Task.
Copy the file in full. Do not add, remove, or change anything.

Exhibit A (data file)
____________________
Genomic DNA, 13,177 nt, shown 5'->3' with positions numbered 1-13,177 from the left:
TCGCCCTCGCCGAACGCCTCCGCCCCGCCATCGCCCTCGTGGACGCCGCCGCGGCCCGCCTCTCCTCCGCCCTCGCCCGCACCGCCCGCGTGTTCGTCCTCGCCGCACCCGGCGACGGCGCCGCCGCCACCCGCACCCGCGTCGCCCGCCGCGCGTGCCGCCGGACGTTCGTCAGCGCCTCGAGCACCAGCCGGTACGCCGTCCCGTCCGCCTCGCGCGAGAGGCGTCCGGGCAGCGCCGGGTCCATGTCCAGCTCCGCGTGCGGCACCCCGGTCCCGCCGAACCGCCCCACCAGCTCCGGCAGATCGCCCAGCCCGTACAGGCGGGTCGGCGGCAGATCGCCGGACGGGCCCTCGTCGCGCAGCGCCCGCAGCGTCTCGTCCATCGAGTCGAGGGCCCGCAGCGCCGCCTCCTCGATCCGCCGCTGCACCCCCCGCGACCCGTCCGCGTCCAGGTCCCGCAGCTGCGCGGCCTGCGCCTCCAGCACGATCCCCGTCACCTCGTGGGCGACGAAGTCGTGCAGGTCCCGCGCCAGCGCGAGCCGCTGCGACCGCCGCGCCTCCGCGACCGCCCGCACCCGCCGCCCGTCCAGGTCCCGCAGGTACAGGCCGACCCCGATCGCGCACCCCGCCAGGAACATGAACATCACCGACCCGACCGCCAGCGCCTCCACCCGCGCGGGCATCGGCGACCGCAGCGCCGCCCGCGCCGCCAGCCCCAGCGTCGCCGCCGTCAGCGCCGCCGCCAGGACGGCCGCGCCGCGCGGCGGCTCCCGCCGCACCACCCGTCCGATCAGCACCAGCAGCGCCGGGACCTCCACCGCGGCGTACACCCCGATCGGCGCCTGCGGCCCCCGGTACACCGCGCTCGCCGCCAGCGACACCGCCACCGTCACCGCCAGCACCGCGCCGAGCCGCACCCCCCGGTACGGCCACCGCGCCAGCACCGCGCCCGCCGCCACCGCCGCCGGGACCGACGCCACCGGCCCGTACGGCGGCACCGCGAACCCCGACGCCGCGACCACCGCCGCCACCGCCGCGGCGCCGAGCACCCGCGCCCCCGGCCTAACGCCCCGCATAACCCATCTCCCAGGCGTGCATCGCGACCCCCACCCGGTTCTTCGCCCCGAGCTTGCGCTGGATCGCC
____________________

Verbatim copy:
Genomic DNA, 13,177 nt, shown 5'->3' with positions numbered 1-13,177 from the left:
TCGCCCTCGCCGAACGCCTCCGCCCCGCCATCGCCCTCGTGGACGCCGCCGCGGCCCGCCTCTCCTCCGCCCTCGCCCGCACCGCCCGCGTGTTCGTCCTCGCCGCACCCGGCGACGGCGCCGCCGCCACCCGCACCCGCGTCGCCCGCCGCGCGTGCCGCCGGACGTTCGTCAGCGCCTCGAGCACCAGCCGGTACGCCGTCCCGTCCGCCTCGCGCGAGAGGCGTCCGGGCAGCGCCGGGTCCATGTCCAGCTCCGCGTGCGGCACCCCGGTCCCGCCGAACCGCCCCACCAGCTCCGGCAGATCGCCCAGCCCGTACAGGCGGGTCGGCGGCAGATCGCCGGACGGGCCCTCGTCGCGCAGCGCCCGCAGCGTCTCGTCCATCGAGTCGAGGGCCCGCAGCGCCGCCTCCTCGATCCGCCGCTGCACCCCCCGCGACCCGTCCGCGTCCAGGTCCCGCAGCTGCGCGGCCTGCGCCTCCAGCACGATCCCCGTCACCTCGTGGGCGACGAAGTCGTGCAGGTCCCGCGCCAGCGCGAGCCGCTGCGACCGCCGCGCCTCCGCGACCGCCCGCACCCGCCGCCCGTCCAGGTCCCGCAGGTACAGGCCGACCCCGATCGCGCACCCCGCCAGGAACATGAACATCACCGACCCGACCGCCAGCGCCTCCACCCGCGCGGGCATCGGCGACCGCAGCGCCGCCCGCGCCGCCAGCCCCAGCGTCGCCGCCGTCAGCGCCGCCGCCAGGACGGCCGCGCCGCGCGGCGGCTCCCGCCGCACCACCCGTCCGATCAGCACCAGCAGCGCCGGGACCTCCACCGCGGCGTACACCCCGATCGGCGCCTGCGGCCCCCGGTACACCGCGCTCGCCGCCAGCGACACCGCCACCGTCACCGCCAGCACCGCGCCGAGCCGCACCCCCCGGTACGGCCACCGCGCCAGCACCGCGCCCGCCGCCACCGCCGCCGGGACCGACGCCACCGGCCCGTACGGCGGCACCGCGAACCCCGACGCCGCGACCACCGCCGCCACCGCCGCGGCGCCGAGCACCCGCGCCCCCGGCCTAACGCCCCGCATAACCCATCTCCCAGGCGTGCATCGCGACCCCCACCCGGTTCTTCGCCCCGAGCTTGCGCTGGATCGCC